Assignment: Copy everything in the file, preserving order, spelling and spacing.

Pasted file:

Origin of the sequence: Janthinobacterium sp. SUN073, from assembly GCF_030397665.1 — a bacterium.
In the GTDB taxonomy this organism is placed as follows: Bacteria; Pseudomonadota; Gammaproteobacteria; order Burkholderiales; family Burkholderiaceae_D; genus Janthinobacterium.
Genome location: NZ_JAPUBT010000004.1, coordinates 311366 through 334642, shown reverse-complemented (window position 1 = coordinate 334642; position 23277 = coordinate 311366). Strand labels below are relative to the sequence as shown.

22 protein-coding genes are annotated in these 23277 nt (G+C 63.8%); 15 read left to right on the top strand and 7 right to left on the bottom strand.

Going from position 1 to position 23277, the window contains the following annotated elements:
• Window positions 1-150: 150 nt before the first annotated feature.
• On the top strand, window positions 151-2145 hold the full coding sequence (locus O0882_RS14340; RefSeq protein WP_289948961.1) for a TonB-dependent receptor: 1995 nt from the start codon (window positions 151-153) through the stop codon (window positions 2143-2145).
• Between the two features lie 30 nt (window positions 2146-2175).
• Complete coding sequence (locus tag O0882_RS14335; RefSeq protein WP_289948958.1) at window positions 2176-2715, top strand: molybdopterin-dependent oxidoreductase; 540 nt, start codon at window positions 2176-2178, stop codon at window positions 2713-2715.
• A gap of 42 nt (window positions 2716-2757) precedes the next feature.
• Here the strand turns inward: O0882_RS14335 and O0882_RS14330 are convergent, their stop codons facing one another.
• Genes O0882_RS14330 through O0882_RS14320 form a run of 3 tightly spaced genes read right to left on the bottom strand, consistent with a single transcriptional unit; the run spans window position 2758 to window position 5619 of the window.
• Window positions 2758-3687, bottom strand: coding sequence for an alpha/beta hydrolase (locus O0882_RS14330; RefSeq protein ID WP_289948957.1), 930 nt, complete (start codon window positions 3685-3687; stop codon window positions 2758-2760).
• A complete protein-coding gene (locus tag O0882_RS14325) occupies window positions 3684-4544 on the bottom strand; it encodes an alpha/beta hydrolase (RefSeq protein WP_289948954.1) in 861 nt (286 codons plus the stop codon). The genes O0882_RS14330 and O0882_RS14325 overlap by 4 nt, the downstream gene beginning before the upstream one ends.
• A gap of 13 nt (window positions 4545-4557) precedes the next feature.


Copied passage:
Origin of the sequence: Janthinobacterium sp. SUN073, from assembly GCF_030397665.1 — a bacterium.
In the GTDB taxonomy this organism is placed as follows: Bacteria; Pseudomonadota; Gammaproteobacteria; order Burkholderiales; family Burkholderiaceae_D; genus Janthinobacterium.
Genome location: NZ_JAPUBT010000004.1, coordinates 311366 through 334642, shown reverse-complemented (window position 1 = coordinate 334642; position 23277 = coordinate 311366). Strand labels below are relative to the sequence as shown.

22 protein-coding genes are annotated in these 23277 nt (G+C 63.8%); 15 read left to right on the top strand and 7 right to left on the bottom strand.

Going from position 1 to position 23277, the window contains the following annotated elements:
• Window positions 1-150: 150 nt before the first annotated feature.
• On the top strand, window positions 151-2145 hold the full coding sequence (locus O0882_RS14340; RefSeq protein WP_289948961.1) for a TonB-dependent receptor: 1995 nt from the start codon (window positions 151-153) through the stop codon (window positions 2143-2145).
• Between the two features lie 30 nt (window positions 2146-2175).
• Complete coding sequence (locus tag O0882_RS14335; RefSeq protein WP_289948958.1) at window positions 2176-2715, top strand: molybdopterin-dependent oxidoreductase; 540 nt, start codon at window positions 2176-2178, stop codon at window positions 2713-2715.
• A gap of 42 nt (window positions 2716-2757) precedes the next feature.
• Here the strand turns inward: O0882_RS14335 and O0882_RS14330 are convergent, their stop codons facing one another.
• Genes O0882_RS14330 through O0882_RS14320 form a run of 3 tightly spaced genes read right to left on the bottom strand, consistent with a single transcriptional unit; the run spans window position 2758 to window position 5619 of the window.
• Window positions 2758-3687, bottom strand: coding sequence for an alpha/beta hydrolase (locus O0882_RS14330; RefSeq protein ID WP_289948957.1), 930 nt, complete (start codon window positions 3685-3687; stop codon window positions 2758-2760).
• A complete protein-coding gene (locus tag O0882_RS14325) occupies window positions 3684-4544 on the bottom strand; it encodes an alpha/beta hydrolase (RefSeq protein WP_289948954.1) in 861 nt (286 codons plus the stop codon). The genes O0882_RS14330 and O0882_RS14325 overlap by 4 nt, the downstream gene beginning before the upstream one ends.
• A gap of 13 nt (window positions 4545-4557) precedes the next feature.